28. As an institution, I think we’re working toward a cohesive statement about IL that will take the Framework into account but, as yet, we’re at Oakleaf’s first step. I think different librarians are at different steps in their own practices. Many of us have discussed the move from the Standards and the opportunity the Framework presents us to “redefine” IL as an institution; but we’re working on lots of elements (including assessment, a mission statement, an organizational model change, etc.) that I see being informed by the introduction of the Framework.

    I think *getting* on Oakleaf’s road is probably the most difficult, most time-consuming aspect of the whole thing – rather than any isolated step. It is difficult as a large, multi-campus institution to get on any one page, especially when so many other activities and initiatives take priority. But I do think that setting up a committee or taskforce for IL (which we’ve done) is the first step to reevaluating the IL program, thus “getting on Oakleaf’s road.”

    Still…Framework or not, assessment and the collection of learning artifacts from which we can assess in an instructive, ethical, and significant manner will always be difficult – so Step 7 “Hunt and Gather” – is likely to continue to be a challenge. I look forward to continuing to work with that IL committee I mentioned to come up with ways to plan for those roadblocks so that we don’t end up just stalling out. I think working together and brainstorming the best methods to collect, the best contacts in departments/ faculty that can urge other faculty to participate, etc. will be integral in a successful Framework-informed IL program.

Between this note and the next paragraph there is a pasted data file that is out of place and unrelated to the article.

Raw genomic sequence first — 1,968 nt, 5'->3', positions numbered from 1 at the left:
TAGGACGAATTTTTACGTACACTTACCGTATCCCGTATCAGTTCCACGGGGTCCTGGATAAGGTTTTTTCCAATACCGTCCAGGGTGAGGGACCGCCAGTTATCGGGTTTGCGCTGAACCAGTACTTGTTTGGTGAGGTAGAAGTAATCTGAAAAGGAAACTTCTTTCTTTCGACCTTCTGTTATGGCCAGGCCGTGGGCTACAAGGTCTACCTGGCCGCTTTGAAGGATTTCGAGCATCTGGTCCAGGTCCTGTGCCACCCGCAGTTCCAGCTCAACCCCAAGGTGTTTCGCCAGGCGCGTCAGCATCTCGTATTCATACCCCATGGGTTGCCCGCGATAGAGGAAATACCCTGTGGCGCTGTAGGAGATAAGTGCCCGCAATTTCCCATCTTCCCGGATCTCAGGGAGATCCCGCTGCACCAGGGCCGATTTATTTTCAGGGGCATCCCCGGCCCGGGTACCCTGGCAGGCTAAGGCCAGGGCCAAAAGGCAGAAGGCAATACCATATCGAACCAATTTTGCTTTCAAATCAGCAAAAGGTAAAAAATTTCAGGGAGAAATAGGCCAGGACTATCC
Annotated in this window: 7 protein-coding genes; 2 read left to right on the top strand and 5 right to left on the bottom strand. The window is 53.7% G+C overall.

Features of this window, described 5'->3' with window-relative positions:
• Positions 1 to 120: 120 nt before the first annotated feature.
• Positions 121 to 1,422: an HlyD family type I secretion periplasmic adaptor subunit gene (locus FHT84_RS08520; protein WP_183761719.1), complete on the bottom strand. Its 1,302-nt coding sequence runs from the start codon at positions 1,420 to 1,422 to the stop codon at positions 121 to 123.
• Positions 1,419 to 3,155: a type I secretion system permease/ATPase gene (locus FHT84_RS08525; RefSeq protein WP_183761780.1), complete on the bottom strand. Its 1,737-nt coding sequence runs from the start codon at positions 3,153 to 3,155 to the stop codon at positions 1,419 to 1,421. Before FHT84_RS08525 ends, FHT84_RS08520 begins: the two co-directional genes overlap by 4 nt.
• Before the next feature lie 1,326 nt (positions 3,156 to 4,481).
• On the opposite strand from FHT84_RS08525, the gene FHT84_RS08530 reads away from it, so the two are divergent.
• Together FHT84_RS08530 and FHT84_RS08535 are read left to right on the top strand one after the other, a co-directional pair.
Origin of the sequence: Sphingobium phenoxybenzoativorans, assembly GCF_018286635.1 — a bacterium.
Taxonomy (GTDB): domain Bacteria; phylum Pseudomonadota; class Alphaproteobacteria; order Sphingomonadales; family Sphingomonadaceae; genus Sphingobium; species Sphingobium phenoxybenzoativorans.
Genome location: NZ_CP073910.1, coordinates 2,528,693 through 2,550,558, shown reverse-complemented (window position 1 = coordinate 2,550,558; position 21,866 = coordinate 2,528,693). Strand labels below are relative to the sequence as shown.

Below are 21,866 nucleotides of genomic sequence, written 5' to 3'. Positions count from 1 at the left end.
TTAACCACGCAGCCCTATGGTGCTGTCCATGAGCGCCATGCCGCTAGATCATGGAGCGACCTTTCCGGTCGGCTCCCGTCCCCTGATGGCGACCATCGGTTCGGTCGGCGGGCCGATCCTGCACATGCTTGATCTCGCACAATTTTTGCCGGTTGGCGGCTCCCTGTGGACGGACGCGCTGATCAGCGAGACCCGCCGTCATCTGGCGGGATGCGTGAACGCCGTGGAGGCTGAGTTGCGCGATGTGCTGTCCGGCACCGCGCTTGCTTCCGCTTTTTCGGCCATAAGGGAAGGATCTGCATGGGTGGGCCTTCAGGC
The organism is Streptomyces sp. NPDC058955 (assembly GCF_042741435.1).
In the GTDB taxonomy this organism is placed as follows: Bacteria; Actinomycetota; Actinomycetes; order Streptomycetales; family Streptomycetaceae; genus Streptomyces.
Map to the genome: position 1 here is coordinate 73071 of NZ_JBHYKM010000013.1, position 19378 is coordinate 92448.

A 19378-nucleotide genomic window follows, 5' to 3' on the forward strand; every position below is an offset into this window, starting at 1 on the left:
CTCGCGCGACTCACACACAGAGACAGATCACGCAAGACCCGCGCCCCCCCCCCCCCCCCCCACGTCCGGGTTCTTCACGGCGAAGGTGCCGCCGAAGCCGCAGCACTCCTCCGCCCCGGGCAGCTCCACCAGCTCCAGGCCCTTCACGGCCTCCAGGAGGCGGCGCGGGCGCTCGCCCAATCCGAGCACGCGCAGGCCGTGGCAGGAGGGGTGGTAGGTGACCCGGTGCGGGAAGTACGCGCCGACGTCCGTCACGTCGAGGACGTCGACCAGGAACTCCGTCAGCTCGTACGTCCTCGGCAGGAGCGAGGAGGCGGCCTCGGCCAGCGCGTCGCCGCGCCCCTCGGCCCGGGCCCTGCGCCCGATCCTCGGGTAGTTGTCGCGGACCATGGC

• Cristy, I totally agree that in many cases, just getting on the road is the most challenging part! Your multi-institution situation sounds challenging and complex. It’s great that you’ve created an IL committee to tackle these roadblocks together. Doing this work right takes time, and thoughtful consideration of your institutional context and the challenges you’re likely to encounter in advance should help the whole process go more smoothly!


  29. I think we are still at Oakleaf’s Step 1 at our university library. We have done some work with SCONUL to map out our own library’s credit bearing courses and standards for library instruction and outcomes, but I think this is as far as we have gotten. It takes a long time to make change.